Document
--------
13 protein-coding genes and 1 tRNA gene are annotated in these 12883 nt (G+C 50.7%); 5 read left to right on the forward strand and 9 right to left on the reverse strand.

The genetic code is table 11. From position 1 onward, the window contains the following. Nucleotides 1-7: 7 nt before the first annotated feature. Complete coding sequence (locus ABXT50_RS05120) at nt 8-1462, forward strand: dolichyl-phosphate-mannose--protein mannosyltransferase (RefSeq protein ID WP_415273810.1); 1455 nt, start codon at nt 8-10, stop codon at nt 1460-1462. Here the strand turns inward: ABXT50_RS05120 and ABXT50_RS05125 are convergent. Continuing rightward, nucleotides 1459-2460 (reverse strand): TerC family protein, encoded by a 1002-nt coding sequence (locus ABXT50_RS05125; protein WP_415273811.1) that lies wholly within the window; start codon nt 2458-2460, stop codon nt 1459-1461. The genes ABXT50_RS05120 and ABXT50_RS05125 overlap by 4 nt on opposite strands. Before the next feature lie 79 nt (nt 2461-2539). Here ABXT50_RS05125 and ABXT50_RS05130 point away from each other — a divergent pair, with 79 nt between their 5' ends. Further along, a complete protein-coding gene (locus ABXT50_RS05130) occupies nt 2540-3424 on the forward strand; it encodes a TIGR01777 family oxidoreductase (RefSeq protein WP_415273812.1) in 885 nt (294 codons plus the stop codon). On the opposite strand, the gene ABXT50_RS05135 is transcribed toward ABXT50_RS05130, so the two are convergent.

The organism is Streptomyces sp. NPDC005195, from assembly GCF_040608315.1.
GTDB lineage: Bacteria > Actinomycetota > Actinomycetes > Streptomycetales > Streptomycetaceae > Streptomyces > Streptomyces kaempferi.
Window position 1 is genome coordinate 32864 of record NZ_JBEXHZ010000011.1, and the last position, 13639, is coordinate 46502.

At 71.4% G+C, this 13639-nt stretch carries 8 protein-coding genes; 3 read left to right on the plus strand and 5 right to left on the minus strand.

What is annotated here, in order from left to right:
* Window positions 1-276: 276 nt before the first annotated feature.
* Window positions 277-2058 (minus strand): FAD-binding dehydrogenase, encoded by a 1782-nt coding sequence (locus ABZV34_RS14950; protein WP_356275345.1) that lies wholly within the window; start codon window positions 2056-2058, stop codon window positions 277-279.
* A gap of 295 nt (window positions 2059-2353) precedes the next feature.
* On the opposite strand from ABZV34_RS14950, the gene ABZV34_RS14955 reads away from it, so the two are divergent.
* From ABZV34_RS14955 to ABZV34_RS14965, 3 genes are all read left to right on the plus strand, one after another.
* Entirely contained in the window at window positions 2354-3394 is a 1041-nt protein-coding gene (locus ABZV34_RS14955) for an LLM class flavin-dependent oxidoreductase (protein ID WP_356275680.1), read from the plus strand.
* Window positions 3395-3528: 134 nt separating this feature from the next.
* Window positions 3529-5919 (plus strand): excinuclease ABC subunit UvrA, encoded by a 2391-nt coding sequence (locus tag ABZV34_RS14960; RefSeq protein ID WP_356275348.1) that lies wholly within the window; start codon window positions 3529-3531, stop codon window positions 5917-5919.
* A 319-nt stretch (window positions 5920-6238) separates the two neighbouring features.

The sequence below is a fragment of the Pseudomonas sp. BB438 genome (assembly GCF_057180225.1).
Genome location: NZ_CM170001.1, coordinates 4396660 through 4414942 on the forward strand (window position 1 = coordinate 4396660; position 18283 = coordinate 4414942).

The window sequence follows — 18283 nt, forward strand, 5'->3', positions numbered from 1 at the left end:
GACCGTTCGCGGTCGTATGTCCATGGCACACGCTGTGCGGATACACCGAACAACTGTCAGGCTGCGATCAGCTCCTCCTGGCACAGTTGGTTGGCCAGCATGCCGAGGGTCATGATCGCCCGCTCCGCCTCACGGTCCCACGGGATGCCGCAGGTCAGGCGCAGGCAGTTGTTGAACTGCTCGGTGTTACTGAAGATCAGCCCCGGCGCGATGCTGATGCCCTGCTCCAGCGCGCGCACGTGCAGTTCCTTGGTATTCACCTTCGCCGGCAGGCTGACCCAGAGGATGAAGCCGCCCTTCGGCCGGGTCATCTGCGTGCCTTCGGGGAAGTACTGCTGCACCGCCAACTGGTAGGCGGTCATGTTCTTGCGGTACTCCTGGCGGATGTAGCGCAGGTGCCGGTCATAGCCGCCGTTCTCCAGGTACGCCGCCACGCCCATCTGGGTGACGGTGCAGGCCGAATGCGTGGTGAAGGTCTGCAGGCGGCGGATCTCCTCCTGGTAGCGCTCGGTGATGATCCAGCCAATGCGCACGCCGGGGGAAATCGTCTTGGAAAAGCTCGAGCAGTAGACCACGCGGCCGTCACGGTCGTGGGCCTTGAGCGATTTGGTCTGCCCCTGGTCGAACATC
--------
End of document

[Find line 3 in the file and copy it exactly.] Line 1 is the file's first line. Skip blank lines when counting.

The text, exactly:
The organism is Streptomyces sp. NPDC005195, from assembly GCF_040608315.1.